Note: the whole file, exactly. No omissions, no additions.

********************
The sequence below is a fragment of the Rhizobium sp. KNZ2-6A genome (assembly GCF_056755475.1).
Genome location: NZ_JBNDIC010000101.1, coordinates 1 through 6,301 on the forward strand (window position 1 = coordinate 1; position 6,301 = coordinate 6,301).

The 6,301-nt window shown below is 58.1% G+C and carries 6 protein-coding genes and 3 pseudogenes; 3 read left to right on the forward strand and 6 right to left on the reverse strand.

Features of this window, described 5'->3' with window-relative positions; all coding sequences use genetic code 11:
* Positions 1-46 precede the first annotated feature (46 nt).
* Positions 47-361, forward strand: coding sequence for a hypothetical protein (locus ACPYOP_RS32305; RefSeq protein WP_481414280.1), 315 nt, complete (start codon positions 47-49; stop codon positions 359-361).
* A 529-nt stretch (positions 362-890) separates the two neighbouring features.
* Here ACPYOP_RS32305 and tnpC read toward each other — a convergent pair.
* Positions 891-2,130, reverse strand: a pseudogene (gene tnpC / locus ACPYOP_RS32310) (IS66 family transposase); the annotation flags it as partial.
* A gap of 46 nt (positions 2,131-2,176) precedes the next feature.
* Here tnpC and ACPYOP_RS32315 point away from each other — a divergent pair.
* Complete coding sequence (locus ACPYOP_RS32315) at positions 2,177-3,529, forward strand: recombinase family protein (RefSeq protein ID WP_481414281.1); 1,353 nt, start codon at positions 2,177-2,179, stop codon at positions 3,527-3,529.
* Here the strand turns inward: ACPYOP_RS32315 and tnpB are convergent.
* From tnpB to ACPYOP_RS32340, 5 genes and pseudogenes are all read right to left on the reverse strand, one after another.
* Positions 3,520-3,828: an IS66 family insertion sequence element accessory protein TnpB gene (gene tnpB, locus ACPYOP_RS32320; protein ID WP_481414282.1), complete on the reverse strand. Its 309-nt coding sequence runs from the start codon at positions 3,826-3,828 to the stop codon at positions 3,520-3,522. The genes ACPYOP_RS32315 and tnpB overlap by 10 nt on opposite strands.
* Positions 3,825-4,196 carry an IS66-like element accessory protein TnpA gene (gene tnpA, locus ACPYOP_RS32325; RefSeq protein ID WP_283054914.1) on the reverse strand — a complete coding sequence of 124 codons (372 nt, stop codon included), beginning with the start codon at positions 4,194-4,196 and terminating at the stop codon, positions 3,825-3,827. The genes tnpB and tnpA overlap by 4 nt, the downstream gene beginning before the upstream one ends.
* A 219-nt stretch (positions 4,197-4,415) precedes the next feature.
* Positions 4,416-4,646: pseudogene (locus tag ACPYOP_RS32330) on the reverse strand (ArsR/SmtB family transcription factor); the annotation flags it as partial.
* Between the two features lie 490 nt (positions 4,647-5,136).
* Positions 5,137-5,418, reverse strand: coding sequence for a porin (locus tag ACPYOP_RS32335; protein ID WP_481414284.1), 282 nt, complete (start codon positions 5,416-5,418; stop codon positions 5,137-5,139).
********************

The sequence below is a fragment of the Rhizobium sp. KNZ2-6A genome (assembly GCF_056755475.1).
Genome location: NZ_JBNDIC010000101.1, coordinates 1 through 6,301 on the forward strand (window position 1 = coordinate 1; position 6,301 = coordinate 6,301).

The 6,301-nt window shown below is 58.1% G+C and carries 6 protein-coding genes and 3 pseudogenes; 3 read left to right on the forward strand and 6 right to left on the reverse strand.

Features of this window, described 5'->3' with window-relative positions; all coding sequences use genetic code 11:
* Positions 1-46 precede the first annotated feature (46 nt).
* Positions 47-361, forward strand: coding sequence for a hypothetical protein (locus ACPYOP_RS32305; RefSeq protein WP_481414280.1), 315 nt, complete (start codon positions 47-49; stop codon positions 359-361).
* A 529-nt stretch (positions 362-890) separates the two neighbouring features.
* Here ACPYOP_RS32305 and tnpC read toward each other — a convergent pair.
* Positions 891-2,130, reverse strand: a pseudogene (gene tnpC / locus ACPYOP_RS32310) (IS66 family transposase); the annotation flags it as partial.
* A gap of 46 nt (positions 2,131-2,176) precedes the next feature.
* Here tnpC and ACPYOP_RS32315 point away from each other — a divergent pair.
* Complete coding sequence (locus ACPYOP_RS32315) at positions 2,177-3,529, forward strand: recombinase family protein (RefSeq protein ID WP_481414281.1); 1,353 nt, start codon at positions 2,177-2,179, stop codon at positions 3,527-3,529.
* Here the strand turns inward: ACPYOP_RS32315 and tnpB are convergent.
* From tnpB to ACPYOP_RS32340, 5 genes and pseudogenes are all read right to left on the reverse strand, one after another.
* Positions 3,520-3,828: an IS66 family insertion sequence element accessory protein TnpB gene (gene tnpB, locus ACPYOP_RS32320; protein ID WP_481414282.1), complete on the reverse strand. Its 309-nt coding sequence runs from the start codon at positions 3,826-3,828 to the stop codon at positions 3,520-3,522. The genes ACPYOP_RS32315 and tnpB overlap by 10 nt on opposite strands.
* Positions 3,825-4,196 carry an IS66-like element accessory protein TnpA gene (gene tnpA, locus ACPYOP_RS32325; RefSeq protein ID WP_283054914.1) on the reverse strand — a complete coding sequence of 124 codons (372 nt, stop codon included), beginning with the start codon at positions 4,194-4,196 and terminating at the stop codon, positions 3,825-3,827. The genes tnpB and tnpA overlap by 4 nt, the downstream gene beginning before the upstream one ends.
* A 219-nt stretch (positions 4,197-4,415) precedes the next feature.
* Positions 4,416-4,646: pseudogene (locus tag ACPYOP_RS32330) on the reverse strand (ArsR/SmtB family transcription factor); the annotation flags it as partial.
* Between the two features lie 490 nt (positions 4,647-5,136).
* Positions 5,137-5,418, reverse strand: coding sequence for a porin (locus tag ACPYOP_RS32335; protein ID WP_481414284.1), 282 nt, complete (start codon positions 5,416-5,418; stop codon positions 5,137-5,139).